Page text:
In a statement, Fraternal Order of Police president Chuck Canterbury said the proposal would deprive local and state departments of “hundreds of millions” in funding needed to fight crime and terror.
Grassley dismissed the statement, saying civil-asset forfeiture laws have created a “perverse incentive” for police to cut corners and seize cash and property without clear evidence of a crime.
The position staked out by the police group “dismisses the need for real reform and demonstrates the absurdity of a system of justice in which some in law enforcement appear to value funding their own operations over protecting civil rights,” Grassley said.
The hearing is part of a broad, bipartisan push in recent months to reform civil-asset forfeiture laws.
A Washington Post investigation last year found that since 2001, local and state police across the nation have seized $2.5 billion in cash from 62,000 people, without filing warrants or criminal charges. Some property owners had to fight for a year or more to get their money back.
The seizures were made under federal law, through the Justice Department’s Equitable Sharing Program. The program allowed police to keep up to 80 percent of the seizure proceeds.
In January, Justice announced policies limiting state and local police participation in Equitable Sharing. Justice has also imposed new rules limiting the ability of authorities to seize bank accounts through civil measures.
In February, a House Judiciary subcommittee agreed that legislative changes are needed. A host of other lawmakers from both parties are pushing new legislation. Among them is Sen. Rand Paul (R-Ky).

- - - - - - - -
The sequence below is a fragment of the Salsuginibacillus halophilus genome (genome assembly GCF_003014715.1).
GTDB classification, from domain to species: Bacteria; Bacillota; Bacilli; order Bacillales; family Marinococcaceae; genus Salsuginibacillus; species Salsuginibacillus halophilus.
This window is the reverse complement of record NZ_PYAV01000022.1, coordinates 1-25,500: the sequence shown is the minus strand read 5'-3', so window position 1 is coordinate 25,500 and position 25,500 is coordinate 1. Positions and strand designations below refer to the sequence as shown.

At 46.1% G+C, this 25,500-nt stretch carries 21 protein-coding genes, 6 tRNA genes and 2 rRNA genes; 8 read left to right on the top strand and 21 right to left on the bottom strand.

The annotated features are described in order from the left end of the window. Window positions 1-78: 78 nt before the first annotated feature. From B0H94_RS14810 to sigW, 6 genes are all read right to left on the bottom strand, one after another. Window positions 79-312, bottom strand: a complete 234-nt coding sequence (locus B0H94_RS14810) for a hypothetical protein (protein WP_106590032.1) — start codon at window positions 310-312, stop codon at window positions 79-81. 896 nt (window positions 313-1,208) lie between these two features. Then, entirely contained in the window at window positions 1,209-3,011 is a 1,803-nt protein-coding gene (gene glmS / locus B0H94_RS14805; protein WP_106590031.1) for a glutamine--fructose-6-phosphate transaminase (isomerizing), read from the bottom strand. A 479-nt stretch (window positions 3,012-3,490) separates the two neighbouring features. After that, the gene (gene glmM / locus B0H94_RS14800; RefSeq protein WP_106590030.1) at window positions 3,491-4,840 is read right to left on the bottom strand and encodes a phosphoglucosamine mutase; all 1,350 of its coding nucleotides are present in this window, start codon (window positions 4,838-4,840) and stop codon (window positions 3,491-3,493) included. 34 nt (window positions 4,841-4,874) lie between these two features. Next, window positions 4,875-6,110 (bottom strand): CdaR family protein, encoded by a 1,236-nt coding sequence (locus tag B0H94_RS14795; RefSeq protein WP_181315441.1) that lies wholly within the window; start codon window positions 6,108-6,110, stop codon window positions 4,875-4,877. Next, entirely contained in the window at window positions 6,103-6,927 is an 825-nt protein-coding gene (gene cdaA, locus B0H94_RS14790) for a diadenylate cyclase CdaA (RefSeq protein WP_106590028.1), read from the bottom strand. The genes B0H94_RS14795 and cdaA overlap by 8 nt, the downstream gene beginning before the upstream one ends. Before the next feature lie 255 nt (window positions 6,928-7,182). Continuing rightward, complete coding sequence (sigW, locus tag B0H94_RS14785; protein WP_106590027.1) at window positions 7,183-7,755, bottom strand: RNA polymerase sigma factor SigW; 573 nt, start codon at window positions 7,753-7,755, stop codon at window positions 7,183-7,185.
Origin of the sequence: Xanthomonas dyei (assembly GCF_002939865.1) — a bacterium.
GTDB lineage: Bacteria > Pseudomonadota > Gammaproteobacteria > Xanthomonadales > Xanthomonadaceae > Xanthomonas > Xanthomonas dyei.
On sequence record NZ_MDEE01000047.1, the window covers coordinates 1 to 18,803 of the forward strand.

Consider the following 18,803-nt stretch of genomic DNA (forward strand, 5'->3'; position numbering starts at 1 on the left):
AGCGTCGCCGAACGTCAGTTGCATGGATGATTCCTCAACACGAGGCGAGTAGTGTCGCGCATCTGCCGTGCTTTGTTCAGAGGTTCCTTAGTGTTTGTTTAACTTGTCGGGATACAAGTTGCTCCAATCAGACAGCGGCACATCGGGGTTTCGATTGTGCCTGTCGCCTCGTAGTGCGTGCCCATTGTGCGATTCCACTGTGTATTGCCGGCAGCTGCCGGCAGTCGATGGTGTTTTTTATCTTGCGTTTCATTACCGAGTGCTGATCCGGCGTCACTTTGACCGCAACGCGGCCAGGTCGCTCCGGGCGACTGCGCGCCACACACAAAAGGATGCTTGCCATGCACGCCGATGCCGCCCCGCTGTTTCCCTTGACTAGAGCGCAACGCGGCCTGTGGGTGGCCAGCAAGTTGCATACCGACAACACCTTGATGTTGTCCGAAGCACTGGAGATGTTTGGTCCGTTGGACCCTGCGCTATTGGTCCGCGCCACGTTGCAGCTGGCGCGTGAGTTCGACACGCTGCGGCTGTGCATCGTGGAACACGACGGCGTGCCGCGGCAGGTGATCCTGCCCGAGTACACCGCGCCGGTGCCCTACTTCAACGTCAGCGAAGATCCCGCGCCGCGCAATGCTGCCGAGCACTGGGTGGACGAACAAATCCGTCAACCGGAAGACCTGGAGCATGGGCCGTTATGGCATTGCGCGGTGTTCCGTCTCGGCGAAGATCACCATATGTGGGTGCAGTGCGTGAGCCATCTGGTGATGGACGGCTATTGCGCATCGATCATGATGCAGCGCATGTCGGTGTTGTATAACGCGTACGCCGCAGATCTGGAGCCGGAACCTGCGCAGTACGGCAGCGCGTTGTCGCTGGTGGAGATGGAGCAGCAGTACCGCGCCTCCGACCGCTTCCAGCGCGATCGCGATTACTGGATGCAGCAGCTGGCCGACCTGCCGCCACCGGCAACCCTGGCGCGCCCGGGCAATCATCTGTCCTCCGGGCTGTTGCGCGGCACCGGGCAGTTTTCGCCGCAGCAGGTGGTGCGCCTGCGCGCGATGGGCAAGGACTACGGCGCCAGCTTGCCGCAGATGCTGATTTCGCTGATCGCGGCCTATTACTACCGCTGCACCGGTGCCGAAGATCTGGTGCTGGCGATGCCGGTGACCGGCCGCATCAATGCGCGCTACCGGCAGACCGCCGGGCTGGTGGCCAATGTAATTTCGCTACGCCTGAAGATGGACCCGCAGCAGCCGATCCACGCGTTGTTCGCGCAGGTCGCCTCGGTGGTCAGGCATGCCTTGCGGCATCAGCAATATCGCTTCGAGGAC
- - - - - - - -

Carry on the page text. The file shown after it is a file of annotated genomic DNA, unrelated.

In a brief appearance at the committee hearing on Wednesday, Paul strongly supported the reform efforts. He cited the Post stories and said civil-asset forfeiture has a disproportionate impact on minorities.
“This committee has an opportunity to end an injustice,” Paul said. “Civil forfeiture turns justice on its head.”
Sen. Patrick Leahy (D-Vt.), the committee’s ranking member, said civil-asset forfeiture has a place in law enforcement. “When used appropriately, this tool deprives criminals of their profits, and it deters crime,” he said.
But Leahy said, “We have have all seen the troubling reports. Roadside stops that resemble shakedowns. Seizure of bank accounts.”
Sen. Jeff Sessions (R-Ala.) opposed any reform, saying he has heard from police groups across the country who said civil-asset forfeiture is an important law enforcement tool. Ending the sharing of seized cash with local departments “would be a huge detriment to law enforcement,” Sessions said.
Among those testifying was a motel owner from Tewksbury, Mass., whose property was seized several years ago after police alleged it facilitated drug activity. He was never charged with a crime.
“Forfeitures laws are unjust and un-American,” the motel owner, Russ Caswell, told the committee.
He was represented by Darpana Sheth, an attorney at the Institute for Justice, a libertarian-leaning civil liberties group that specializes in civil-asset forfeiture abuses.
Sheth said police often use the proceeds of seizures as unaccountable “slush funds” to pad budgets. Innocent people are often swept up in seizure actions and then must fight long, costly battles with the federal government to recover their money and property, she said.
“Federal forfeiture programs must be reformed to end the distorted incentives for law enforcement and strengthen protections for property owners,” Sheth said.
The hearing’s key exchanges involved Canterbury and Grassley. Canterbury asked the committee to hold off on new reforms to give police a chance to measure the impact of Justice’s recent policy changes.
“Like any government program, there can be found instances of abuse, and the FOP supports measures to combat such abuses and to improve the integrity of the program,” Canterbury said. Enacting new restriction without more study “is simply not sound public policy,” he added.
Grassley was unsympathetic. He noted that Congress attempted to reform civil-asset forfeiture laws in 2000. That effort fell short because of opposition from police, who retained the right to keep 80 percent of the proceeds of seizures under the Equitable Sharing program.
“The most important procedural reforms were gutted at the behest of law enforcement,” he said. “So the abuses that existed in 2000 have only grown.”
“I have been disappointed with law enforcement’s response to the call for reform,” Grassley said. “Legislation is necessary.”